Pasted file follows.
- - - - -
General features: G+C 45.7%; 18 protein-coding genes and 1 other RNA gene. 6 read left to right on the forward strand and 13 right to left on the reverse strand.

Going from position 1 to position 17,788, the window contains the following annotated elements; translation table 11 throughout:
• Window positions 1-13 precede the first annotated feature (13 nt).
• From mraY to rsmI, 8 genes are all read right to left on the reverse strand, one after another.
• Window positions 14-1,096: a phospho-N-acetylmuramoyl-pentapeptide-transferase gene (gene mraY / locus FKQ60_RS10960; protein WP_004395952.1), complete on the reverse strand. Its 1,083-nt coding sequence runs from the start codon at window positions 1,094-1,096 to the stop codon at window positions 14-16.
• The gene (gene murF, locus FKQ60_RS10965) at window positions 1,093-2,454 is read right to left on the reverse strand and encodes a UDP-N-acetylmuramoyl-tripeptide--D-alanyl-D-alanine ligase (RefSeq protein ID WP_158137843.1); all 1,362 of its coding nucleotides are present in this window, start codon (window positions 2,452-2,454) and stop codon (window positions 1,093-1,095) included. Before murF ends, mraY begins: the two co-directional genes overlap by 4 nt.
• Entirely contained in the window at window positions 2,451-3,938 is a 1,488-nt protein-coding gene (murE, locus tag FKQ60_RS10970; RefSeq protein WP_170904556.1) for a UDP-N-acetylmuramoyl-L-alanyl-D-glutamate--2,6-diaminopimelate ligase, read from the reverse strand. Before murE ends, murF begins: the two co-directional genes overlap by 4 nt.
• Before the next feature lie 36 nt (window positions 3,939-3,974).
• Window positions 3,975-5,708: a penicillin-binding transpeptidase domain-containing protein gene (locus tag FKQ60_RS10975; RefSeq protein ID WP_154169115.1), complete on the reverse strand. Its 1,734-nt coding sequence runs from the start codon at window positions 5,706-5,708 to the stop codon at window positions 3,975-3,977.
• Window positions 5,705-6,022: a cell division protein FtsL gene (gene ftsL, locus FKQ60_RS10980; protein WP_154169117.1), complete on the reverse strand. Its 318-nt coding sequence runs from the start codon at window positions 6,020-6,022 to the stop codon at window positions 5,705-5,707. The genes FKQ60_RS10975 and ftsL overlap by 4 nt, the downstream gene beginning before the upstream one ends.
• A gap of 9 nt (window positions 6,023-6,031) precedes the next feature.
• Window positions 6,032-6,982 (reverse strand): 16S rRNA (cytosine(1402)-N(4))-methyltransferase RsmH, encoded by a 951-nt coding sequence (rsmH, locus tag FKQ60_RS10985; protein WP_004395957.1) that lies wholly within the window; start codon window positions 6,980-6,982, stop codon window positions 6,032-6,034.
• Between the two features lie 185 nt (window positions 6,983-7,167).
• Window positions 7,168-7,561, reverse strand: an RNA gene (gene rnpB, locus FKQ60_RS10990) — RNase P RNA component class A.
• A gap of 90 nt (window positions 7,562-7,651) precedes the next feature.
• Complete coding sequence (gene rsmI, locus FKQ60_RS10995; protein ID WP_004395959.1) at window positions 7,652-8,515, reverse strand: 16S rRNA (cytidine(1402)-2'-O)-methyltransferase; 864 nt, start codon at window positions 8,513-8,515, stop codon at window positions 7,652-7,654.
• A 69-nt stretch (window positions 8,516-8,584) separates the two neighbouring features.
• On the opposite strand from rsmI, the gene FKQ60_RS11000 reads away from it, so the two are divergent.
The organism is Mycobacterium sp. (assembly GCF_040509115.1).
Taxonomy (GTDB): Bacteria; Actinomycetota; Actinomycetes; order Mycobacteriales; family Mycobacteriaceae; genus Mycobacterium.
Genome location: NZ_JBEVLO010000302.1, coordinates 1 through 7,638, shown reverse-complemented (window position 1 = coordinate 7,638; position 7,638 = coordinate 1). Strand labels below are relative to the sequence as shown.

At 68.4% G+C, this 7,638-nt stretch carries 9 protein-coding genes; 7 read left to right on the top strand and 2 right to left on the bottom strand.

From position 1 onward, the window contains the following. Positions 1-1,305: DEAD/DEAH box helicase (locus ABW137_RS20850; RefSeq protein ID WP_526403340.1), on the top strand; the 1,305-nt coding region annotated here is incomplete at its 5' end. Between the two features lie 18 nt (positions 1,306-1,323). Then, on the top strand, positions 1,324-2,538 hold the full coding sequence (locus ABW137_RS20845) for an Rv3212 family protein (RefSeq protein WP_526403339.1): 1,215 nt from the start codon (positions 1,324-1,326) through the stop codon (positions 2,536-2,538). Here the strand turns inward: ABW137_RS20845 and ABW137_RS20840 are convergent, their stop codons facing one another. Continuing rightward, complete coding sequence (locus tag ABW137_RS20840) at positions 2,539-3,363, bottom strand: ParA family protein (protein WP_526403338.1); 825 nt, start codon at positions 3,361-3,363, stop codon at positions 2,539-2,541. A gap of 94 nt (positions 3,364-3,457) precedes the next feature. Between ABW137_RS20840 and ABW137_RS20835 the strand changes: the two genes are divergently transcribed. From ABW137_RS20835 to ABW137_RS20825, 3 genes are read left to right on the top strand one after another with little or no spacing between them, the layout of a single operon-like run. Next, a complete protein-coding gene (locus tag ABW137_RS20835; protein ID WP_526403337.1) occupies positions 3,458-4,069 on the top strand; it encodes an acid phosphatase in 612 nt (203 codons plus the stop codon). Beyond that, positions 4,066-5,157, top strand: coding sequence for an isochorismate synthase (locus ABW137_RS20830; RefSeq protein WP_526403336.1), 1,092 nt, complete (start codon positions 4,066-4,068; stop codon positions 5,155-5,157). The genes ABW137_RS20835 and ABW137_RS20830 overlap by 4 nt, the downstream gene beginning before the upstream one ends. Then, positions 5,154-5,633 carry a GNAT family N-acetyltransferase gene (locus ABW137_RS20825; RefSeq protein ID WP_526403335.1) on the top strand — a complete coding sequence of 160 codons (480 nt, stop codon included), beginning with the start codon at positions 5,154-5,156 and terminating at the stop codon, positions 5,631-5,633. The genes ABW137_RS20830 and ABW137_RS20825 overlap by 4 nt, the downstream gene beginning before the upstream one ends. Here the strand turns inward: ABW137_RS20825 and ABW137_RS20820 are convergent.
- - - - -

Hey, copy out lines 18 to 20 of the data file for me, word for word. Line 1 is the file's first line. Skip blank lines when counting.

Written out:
• On the opposite strand from rsmI, the gene FKQ60_RS11000 reads away from it, so the two are divergent.
The organism is Mycobacterium sp. (assembly GCF_040509115.1).
Taxonomy (GTDB): Bacteria; Actinomycetota; Actinomycetes; order Mycobacteriales; family Mycobacteriaceae; genus Mycobacterium.